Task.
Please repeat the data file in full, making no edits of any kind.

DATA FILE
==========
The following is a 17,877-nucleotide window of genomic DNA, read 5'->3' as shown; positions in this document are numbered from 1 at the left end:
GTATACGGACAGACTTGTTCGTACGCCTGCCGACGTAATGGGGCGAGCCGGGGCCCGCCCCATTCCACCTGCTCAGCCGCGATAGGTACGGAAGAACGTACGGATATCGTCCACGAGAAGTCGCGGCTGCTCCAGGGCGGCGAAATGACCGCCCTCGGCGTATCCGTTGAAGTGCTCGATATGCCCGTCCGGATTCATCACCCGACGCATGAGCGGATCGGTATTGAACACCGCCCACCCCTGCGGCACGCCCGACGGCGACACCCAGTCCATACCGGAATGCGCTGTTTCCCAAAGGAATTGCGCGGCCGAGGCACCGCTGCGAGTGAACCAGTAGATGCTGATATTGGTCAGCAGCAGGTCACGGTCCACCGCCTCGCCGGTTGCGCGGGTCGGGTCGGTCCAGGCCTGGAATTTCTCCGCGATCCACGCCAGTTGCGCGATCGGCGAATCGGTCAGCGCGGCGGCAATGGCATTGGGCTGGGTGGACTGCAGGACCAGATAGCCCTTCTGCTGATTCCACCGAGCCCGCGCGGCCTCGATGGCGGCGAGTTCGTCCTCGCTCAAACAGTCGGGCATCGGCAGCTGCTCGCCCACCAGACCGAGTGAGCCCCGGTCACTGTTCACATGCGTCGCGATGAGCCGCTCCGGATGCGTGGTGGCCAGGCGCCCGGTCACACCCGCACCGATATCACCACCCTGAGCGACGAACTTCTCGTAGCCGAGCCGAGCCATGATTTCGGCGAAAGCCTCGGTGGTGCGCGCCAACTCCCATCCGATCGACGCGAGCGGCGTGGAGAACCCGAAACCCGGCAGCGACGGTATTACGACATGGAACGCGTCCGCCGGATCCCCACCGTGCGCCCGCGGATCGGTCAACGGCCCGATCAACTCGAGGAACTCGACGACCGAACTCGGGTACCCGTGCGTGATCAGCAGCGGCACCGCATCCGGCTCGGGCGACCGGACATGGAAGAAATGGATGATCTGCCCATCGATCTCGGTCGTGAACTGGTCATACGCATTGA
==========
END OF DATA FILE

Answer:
The following is a 17,877-nucleotide window of genomic DNA, read 5'->3' as shown; positions in this document are numbered from 1 at the left end:
GTATACGGACAGACTTGTTCGTACGCCTGCCGACGTAATGGGGCGAGCCGGGGCCCGCCCCATTCCACCTGCTCAGCCGCGATAGGTACGGAAGAACGTACGGATATCGTCCACGAGAAGTCGCGGCTGCTCCAGGGCGGCGAAATGACCGCCCTCGGCGTATCCGTTGAAGTGCTCGATATGCCCGTCCGGATTCATCACCCGACGCATGAGCGGATCGGTATTGAACACCGCCCACCCCTGCGGCACGCCCGACGGCGACACCCAGTCCATACCGGAATGCGCTGTTTCCCAAAGGAATTGCGCGGCCGAGGCACCGCTGCGAGTGAACCAGTAGATGCTGATATTGGTCAGCAGCAGGTCACGGTCCACCGCCTCGCCGGTTGCGCGGGTCGGGTCGGTCCAGGCCTGGAATTTCTCCGCGATCCACGCCAGTTGCGCGATCGGCGAATCGGTCAGCGCGGCGGCAATGGCATTGGGCTGGGTGGACTGCAGGACCAGATAGCCCTTCTGCTGATTCCACCGAGCCCGCGCGGCCTCGATGGCGGCGAGTTCGTCCTCGCTCAAACAGTCGGGCATCGGCAGCTGCTCGCCCACCAGACCGAGTGAGCCCCGGTCACTGTTCACATGCGTCGCGATGAGCCGCTCCGGATGCGTGGTGGCCAGGCGCCCGGTCACACCCGCACCGATATCACCACCCTGAGCGACGAACTTCTCGTAGCCGAGCCGAGCCATGATTTCGGCGAAAGCCTCGGTGGTGCGCGCCAACTCCCATCCGATCGACGCGAGCGGCGTGGAGAACCCGAAACCCGGCAGCGACGGTATTACGACATGGAACGCGTCCGCCGGATCCCCACCGTGCGCCCGCGGATCGGTCAACGGCCCGATCAACTCGAGGAACTCGACGACCGAACTCGGGTACCCGTGCGTGATCAGCAGCGGCACCGCATCCGGCTCGGGCGACCGGACATGGAAGAAATGGATGATCTGCCCATCGATCTCGGTCGTGAACTGGTCATACGCATTGA